Egypt's Population Boom Threatens Cultural Treasures
Surging demand for housing and services puts historical sites at risk.
Within hours, much of the celebrated modernist mansion was in ruins; one of the great relics of the Mediterranean city's cosmopolitan heyday had been toppled to make way for an apartment tower.
The villa's owner, Mohammed Hosni Hamed, was unmoved by howls of outrage from conservationists.
"If it were illegal, we wouldn't have done it [in plain sight] during the daytime," he told the state-owned Al-Ahram newspaper.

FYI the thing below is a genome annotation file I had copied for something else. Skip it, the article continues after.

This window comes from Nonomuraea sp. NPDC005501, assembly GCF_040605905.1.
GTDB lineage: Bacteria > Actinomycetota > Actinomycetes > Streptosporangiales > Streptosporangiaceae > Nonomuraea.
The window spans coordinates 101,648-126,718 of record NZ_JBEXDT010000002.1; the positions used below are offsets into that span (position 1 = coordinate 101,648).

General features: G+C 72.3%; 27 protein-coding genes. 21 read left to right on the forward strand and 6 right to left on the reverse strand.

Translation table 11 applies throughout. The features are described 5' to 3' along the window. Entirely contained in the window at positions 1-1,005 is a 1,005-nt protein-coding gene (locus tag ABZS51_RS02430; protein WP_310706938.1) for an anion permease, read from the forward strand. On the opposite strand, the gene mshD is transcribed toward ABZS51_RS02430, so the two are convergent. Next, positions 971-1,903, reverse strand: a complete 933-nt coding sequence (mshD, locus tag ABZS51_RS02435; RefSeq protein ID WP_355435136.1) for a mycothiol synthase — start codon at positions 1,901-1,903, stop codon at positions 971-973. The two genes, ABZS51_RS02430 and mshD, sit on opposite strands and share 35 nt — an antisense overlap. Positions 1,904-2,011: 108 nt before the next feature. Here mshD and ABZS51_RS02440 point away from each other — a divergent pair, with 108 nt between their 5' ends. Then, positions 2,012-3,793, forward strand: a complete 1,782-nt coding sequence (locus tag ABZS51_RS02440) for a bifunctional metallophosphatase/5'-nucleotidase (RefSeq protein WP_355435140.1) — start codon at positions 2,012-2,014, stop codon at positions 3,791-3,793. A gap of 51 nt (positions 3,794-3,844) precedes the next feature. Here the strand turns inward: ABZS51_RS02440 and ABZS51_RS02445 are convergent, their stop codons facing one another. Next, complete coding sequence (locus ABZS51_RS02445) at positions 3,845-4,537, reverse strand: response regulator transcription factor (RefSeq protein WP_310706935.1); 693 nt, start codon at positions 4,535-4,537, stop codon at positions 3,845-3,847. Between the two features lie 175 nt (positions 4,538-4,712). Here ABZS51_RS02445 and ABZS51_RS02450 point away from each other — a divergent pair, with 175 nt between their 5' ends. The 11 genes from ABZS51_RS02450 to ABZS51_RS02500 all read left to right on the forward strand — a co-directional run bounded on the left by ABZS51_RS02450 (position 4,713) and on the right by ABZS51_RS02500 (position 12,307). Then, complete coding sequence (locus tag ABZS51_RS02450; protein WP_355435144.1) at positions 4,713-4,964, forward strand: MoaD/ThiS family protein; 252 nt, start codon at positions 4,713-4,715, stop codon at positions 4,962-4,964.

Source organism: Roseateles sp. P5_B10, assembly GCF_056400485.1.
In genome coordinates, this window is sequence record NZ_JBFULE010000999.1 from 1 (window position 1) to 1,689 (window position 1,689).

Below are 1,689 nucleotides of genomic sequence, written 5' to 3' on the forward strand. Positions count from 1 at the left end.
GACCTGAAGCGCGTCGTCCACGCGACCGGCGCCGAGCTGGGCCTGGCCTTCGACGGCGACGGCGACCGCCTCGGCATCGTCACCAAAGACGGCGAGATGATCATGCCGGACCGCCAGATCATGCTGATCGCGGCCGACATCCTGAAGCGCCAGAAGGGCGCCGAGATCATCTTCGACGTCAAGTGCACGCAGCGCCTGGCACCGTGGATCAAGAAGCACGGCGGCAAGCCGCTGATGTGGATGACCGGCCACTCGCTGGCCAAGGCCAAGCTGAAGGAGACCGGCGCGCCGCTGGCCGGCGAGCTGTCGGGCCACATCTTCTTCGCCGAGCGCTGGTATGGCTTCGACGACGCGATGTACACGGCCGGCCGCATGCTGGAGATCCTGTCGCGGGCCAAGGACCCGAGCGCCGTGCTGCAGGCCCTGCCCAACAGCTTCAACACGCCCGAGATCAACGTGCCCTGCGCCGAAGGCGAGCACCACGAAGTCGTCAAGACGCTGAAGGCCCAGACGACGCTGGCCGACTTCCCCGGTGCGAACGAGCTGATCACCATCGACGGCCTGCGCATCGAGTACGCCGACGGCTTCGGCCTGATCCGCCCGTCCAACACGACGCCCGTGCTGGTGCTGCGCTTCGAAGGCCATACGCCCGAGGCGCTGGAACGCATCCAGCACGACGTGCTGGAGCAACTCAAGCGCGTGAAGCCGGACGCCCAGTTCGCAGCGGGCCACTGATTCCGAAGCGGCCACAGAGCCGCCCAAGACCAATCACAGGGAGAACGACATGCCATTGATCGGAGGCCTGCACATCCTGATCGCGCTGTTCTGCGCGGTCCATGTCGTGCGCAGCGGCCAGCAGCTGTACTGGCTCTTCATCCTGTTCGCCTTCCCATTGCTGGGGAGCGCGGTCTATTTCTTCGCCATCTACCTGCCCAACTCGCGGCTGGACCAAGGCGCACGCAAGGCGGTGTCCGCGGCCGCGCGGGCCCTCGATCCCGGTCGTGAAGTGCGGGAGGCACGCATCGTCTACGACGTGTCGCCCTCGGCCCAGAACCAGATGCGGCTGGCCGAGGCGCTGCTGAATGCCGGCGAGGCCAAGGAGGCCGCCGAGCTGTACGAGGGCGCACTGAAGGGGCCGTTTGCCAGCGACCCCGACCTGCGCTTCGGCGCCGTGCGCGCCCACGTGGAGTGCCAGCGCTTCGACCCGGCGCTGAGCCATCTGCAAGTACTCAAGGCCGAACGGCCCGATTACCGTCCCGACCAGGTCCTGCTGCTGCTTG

Egypt's cultural heritage has emerged as a key casualty of its fast-growing population's demand for housing.
The Pyramids at Giza were once isolated in the open desert, but they're now surrounded on three sides by Cairo's encroaching sprawl and an illegal cemetery.
Nearby mango plantations have been ripped up to make way for new buildings, according to